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Renal denervation in the most serious form of resistant arterial hypertension.

Renal denervation in the most serious form of resistant arterial hypertension.
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Šochman J, Bürgelová M, Peregrin JH,


Šochman J, Bürgelová M, Peregrin JH, (click to view)

Šochman J, Bürgelová M, Peregrin JH,

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Physiological research 2016 08 1965(6) 909-916
Abstract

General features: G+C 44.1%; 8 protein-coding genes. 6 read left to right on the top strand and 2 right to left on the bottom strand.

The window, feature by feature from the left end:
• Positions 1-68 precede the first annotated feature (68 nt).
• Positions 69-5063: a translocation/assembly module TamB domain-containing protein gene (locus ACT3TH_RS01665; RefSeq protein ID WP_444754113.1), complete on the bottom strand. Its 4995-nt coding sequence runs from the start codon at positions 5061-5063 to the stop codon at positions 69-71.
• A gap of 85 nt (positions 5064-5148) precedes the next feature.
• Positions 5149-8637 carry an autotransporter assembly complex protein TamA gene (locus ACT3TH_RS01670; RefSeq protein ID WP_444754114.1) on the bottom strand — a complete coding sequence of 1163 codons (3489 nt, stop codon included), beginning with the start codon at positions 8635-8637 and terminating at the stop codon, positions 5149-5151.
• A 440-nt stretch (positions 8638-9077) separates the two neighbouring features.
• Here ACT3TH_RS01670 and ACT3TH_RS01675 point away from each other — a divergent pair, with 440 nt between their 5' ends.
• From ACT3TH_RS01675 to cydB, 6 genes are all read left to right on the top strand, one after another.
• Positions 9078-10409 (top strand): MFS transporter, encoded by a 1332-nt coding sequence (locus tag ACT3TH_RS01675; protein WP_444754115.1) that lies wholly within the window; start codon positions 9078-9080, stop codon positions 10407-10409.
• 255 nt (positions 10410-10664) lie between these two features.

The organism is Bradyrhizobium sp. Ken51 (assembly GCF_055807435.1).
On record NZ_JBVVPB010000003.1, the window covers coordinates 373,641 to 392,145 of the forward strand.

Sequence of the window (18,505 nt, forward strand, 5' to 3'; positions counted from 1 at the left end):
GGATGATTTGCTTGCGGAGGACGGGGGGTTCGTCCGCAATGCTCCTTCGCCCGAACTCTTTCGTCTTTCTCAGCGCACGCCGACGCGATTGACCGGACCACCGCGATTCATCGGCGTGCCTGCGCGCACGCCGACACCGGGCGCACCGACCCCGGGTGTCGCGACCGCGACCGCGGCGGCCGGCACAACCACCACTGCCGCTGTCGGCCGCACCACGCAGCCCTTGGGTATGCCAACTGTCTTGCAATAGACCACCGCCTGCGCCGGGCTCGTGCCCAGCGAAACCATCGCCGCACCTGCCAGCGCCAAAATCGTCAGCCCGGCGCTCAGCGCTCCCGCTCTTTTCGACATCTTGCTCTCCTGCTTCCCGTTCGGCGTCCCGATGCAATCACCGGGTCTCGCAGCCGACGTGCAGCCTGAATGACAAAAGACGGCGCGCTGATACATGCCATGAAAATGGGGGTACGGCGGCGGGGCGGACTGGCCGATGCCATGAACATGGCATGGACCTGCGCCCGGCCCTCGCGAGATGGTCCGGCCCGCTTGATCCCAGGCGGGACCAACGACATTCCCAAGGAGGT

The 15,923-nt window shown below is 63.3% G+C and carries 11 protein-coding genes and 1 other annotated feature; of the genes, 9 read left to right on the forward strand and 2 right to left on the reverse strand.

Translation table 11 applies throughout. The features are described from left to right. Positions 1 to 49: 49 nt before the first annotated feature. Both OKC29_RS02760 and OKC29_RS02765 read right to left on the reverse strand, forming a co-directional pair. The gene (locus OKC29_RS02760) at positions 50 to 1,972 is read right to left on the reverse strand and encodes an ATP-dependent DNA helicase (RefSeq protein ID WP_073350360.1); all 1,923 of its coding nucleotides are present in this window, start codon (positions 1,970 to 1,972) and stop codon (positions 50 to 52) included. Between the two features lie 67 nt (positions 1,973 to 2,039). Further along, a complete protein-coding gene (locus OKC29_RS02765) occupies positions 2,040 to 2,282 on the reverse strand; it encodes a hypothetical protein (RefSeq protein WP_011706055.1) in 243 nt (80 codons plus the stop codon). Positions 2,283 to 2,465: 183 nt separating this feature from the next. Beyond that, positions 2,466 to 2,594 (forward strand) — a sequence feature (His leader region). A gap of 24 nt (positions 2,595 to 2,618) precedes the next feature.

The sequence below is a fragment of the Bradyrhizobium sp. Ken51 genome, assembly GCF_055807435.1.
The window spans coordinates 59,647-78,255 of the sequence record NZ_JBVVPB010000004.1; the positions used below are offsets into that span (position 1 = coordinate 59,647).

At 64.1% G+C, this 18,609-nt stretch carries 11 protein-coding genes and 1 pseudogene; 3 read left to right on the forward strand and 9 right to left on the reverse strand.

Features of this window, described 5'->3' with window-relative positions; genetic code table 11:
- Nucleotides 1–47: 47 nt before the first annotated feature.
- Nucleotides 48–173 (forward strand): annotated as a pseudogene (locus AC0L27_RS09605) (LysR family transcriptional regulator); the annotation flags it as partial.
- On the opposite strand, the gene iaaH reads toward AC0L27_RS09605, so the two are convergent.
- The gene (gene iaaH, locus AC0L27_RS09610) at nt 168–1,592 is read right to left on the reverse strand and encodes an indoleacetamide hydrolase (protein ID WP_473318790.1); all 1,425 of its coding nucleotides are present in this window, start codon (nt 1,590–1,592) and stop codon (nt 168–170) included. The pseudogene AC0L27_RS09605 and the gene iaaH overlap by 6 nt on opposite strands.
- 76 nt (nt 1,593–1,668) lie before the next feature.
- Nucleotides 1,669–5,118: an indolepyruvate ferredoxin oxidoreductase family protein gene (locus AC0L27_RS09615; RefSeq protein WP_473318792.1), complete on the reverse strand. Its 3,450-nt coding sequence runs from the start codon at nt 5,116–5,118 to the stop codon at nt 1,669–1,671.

The aim of our observation was to establish whether or not renal sympathetic denervation (RSD) may help control blood pressure (BP) levels in patients with severe hypertension refractory to pharmacological therapy. Out of a group of 12 patients, candidates for RSD, with uncontrolled hypertension and a systolic BP over 190 mm Hg on repeated measurements despite optimal medication, four patients were excluded for multiple renal arteries and one for hyperaldosteronism. Seven patients had RSD using a Symplicity device (5M, 2 F) with a mean age of 64.9 years. While all were followed up for a minimum of 6 months, follow-up duration in the majority of them was substantially longer (12-20 months). At six months post-RSD, six of the seven patients showed a decrease in systolic BP by at least 15 mm Hg while receiving the same or fewer doses of antihypertensive agents. A similar response was seen in diastolic BP. The BP decrease was maintained throughout whole follow-up. In a small group of patients with severe hypertension, we demonstrated that renal sympathetic denervation is capable of reducing blood pressure even in patients with severe hypertension.

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